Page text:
Photo by Jonathan Garcia/Island Waves Step Afrika! performer Deatrice Clark shows the crowd how it's done with a friendly step-off as Jordan Spry watches on.
Photo by Jonathan Garcia/Island Waves Step Afrika! performer Deatrice Clark shows the crowd how it's done with a friendly step-off as Jordan Spry watches on.

TAMU-CC hosts Step Afrika!

February 27, 2019

In honor of Black History Month, Texas A&M University-Corpus Christi hosted a “Step Afrika!” performance in the Performing Arts Center.

The event began on Tuesday, Feb. 26, at 7:00 p.m. as the Step Afrika! dance team gave an explosive opening performance. The dance style of stepping, originally created by African American college students in fraternities and sororities, “is a high energy, polyrhythmic, percussive dance form,” as described by Step Afrika! performer, Anesia Sandifer.

The event was highly interactive as the performers encouraged the audience to clap, cheer and stomp as the performers stepped.

“The more energy you give to us, we will give right back to you!” said Step Afrika! performer Emanuel Chacon.

Photo by Jonathan Garcia/Island Waves
Step Afrika! performer Deatrice Clark shows the crowd how it’s done with a friendly step-off as Jordan Spry watches on.

Chacon then announced a dance challenge between the “ladies” of Step Afrika! and the “fellas.”  

The audience cheered as the teams battled for victory. The ladies won the first round while the fellas won the second. Before battling for the third and final round, Chacon announced, “We step better when we step together.”

Photo by Jonathan Garcia/Island Waves
Emanuel Chacon shows the kids in the audience how to learn to step and march as a true Step Afrika! performance, immersing them in the performance.

Performers then entered the audience and asked for volunteers to join them on stage to learn a stepping routine. The crowd cheered as the young volunteers learned the step routine led by Chacon.

Evans led the tutorial for the step, then let the newly trained steppers try out the routine on their own in front of the rest of the audience.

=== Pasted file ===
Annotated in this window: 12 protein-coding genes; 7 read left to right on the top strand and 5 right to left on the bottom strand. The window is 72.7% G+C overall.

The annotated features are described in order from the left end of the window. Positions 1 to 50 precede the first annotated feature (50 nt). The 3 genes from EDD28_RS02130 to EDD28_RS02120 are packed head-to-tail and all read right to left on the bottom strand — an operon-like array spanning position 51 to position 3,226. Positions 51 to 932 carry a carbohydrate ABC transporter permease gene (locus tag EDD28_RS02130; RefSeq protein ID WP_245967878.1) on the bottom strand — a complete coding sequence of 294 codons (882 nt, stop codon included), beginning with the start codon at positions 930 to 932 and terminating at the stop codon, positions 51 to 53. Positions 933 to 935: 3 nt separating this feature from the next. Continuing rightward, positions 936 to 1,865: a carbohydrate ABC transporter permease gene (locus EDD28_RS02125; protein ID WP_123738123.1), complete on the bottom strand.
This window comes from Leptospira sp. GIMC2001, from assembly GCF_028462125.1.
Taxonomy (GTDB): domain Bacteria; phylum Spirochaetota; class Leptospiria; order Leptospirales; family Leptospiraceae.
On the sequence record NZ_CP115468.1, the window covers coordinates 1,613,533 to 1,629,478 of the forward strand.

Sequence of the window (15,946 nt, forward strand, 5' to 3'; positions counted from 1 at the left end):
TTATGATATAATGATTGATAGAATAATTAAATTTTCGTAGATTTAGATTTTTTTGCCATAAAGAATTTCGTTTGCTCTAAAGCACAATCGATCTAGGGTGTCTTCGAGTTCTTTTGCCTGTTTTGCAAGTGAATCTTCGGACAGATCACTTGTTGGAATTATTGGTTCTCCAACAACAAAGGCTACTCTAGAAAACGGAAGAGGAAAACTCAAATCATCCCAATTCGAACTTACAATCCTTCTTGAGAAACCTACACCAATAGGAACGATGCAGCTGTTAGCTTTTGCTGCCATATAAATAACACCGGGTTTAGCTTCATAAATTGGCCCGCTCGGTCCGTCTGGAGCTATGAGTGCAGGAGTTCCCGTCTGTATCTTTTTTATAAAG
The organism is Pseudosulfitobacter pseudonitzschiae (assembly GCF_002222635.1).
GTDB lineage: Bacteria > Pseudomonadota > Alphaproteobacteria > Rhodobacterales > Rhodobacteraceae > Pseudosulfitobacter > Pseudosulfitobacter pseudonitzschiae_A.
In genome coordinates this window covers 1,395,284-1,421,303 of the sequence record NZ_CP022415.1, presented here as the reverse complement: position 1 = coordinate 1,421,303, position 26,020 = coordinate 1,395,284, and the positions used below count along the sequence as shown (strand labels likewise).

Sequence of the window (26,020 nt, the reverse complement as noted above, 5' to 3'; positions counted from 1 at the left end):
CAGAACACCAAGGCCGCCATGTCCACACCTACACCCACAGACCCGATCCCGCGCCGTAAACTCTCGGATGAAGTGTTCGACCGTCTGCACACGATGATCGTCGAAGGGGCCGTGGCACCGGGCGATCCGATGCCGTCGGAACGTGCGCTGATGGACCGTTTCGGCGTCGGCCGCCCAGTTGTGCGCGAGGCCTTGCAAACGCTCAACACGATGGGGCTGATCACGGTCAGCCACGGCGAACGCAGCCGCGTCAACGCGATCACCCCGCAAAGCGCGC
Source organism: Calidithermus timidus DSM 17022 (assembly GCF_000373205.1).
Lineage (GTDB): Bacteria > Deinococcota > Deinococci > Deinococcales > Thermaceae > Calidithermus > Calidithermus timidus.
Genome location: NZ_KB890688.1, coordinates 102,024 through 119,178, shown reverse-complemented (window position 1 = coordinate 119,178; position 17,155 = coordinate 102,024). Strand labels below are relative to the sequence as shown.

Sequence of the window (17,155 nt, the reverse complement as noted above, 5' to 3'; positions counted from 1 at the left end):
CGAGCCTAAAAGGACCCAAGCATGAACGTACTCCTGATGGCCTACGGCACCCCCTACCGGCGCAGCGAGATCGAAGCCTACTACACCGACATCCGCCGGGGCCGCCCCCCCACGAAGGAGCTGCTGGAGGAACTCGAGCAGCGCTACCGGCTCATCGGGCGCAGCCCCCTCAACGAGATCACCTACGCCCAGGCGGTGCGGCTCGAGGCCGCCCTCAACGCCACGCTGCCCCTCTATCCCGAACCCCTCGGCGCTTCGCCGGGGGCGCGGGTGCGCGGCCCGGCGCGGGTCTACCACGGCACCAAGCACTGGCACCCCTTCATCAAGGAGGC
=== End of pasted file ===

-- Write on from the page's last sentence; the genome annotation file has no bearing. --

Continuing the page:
Photo by Jonathan Garcia/Island Waves
A young member in the audience follows the routine given by performer Emanuel Chacon, showing that he can be a young step dancer.

After the new steppers gave their performance, the Step Afrika! team showed a few more styles of stepping, including the “gumboot” dance.

This dance was created by South African miners who wore gumboots to protect themselves from the harsh working conditions. By slapping the boots and creating a rhythm, the miners were able to create a unique form of communication.

“I’ve never seen anything like it,” said audience member Hannah Gomez, “The way they make sounds through the boots to communicate is really something.”

Photo by Jonathan Garcia/Island Waves
Step Afrika! performers Anesia Sandifer and Conrad Kelly II do a step routine in gumboots to symbolize what African workers wore to protect their feet from the damp and jagged rocks they step on.

The finale was a group performance by the Step Afrika! dance team. The performers then encouraged the crowd to visit the Step Afrika! website, www.stepafrika.org to learn about scholarship opportunities for those who attended the event as well as invite the audience to attend Step Afrika! tryouts in Washington D.C. on May 18, 2019.

 

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